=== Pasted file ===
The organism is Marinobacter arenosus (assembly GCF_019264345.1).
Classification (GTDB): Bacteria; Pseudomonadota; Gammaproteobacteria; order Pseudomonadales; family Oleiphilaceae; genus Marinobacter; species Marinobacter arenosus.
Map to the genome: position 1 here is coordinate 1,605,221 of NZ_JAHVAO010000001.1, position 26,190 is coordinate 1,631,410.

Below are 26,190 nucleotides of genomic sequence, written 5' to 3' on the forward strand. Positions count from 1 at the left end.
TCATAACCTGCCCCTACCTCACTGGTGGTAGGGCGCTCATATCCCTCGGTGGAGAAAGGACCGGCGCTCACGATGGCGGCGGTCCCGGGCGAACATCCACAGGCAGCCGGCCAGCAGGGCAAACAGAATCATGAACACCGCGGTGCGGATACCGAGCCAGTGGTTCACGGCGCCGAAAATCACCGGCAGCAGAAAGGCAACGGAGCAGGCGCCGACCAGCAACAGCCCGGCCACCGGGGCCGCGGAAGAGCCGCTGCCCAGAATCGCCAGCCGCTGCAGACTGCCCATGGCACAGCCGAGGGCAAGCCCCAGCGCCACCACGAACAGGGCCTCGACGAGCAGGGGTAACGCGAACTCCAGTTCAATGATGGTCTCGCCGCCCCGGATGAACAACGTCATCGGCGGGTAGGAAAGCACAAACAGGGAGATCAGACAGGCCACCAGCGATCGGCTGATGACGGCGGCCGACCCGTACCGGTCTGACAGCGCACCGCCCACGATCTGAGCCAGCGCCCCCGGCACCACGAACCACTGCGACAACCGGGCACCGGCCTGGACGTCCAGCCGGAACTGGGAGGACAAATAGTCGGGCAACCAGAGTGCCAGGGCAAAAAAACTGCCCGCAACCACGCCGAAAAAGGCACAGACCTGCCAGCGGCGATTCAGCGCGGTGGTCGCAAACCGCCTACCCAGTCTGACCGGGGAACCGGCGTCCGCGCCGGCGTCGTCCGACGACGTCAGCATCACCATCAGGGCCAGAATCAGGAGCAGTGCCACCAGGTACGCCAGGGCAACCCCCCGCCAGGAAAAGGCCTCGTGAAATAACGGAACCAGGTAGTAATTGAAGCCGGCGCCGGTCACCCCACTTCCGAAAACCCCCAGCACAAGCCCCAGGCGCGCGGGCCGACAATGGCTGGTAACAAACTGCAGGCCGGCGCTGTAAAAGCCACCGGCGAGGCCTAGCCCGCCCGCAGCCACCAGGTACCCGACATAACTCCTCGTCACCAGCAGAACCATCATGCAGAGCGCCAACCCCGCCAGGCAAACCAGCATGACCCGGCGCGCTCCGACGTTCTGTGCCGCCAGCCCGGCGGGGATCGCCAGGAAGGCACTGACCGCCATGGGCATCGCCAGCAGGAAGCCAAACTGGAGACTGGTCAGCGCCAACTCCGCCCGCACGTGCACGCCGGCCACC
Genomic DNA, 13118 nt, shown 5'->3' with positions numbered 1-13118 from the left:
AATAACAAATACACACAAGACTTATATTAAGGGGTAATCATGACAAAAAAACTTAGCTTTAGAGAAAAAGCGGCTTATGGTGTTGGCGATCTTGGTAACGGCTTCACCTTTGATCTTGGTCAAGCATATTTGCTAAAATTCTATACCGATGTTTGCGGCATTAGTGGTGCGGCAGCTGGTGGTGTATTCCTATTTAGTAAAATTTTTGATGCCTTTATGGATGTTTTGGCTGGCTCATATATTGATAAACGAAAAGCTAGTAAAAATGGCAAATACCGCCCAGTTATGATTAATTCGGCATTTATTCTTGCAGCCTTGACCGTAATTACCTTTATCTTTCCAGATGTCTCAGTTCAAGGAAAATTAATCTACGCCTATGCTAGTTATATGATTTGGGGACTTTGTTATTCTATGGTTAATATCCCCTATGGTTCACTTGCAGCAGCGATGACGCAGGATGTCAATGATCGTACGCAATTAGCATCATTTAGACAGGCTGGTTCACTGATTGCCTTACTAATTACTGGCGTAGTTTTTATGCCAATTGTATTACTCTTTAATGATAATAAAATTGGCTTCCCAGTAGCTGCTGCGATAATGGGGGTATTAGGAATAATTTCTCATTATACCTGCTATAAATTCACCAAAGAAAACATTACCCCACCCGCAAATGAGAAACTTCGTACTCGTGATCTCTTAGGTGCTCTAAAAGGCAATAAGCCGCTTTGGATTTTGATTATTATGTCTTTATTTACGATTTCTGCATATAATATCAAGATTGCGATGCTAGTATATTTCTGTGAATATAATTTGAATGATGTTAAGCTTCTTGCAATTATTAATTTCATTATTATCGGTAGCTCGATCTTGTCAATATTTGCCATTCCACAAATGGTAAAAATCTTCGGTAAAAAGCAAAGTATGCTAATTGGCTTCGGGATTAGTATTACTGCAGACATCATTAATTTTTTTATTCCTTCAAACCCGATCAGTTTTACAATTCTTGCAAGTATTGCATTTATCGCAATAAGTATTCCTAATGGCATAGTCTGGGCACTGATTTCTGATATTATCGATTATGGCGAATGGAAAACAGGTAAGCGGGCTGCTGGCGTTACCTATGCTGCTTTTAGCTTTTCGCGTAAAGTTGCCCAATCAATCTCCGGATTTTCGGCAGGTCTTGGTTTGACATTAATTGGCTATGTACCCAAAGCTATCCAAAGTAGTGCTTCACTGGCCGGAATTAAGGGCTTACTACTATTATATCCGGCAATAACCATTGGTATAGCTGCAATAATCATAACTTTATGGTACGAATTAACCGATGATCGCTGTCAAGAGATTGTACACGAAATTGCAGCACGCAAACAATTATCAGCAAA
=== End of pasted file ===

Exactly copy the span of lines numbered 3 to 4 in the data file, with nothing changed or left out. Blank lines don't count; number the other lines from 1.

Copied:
Map to the genome: position 1 here is coordinate 1,605,221 of NZ_JAHVAO010000001.1, position 26,190 is coordinate 1,631,410.

Below are 26,190 nucleotides of genomic sequence, written 5' to 3' on the forward strand. Positions count from 1 at the left end.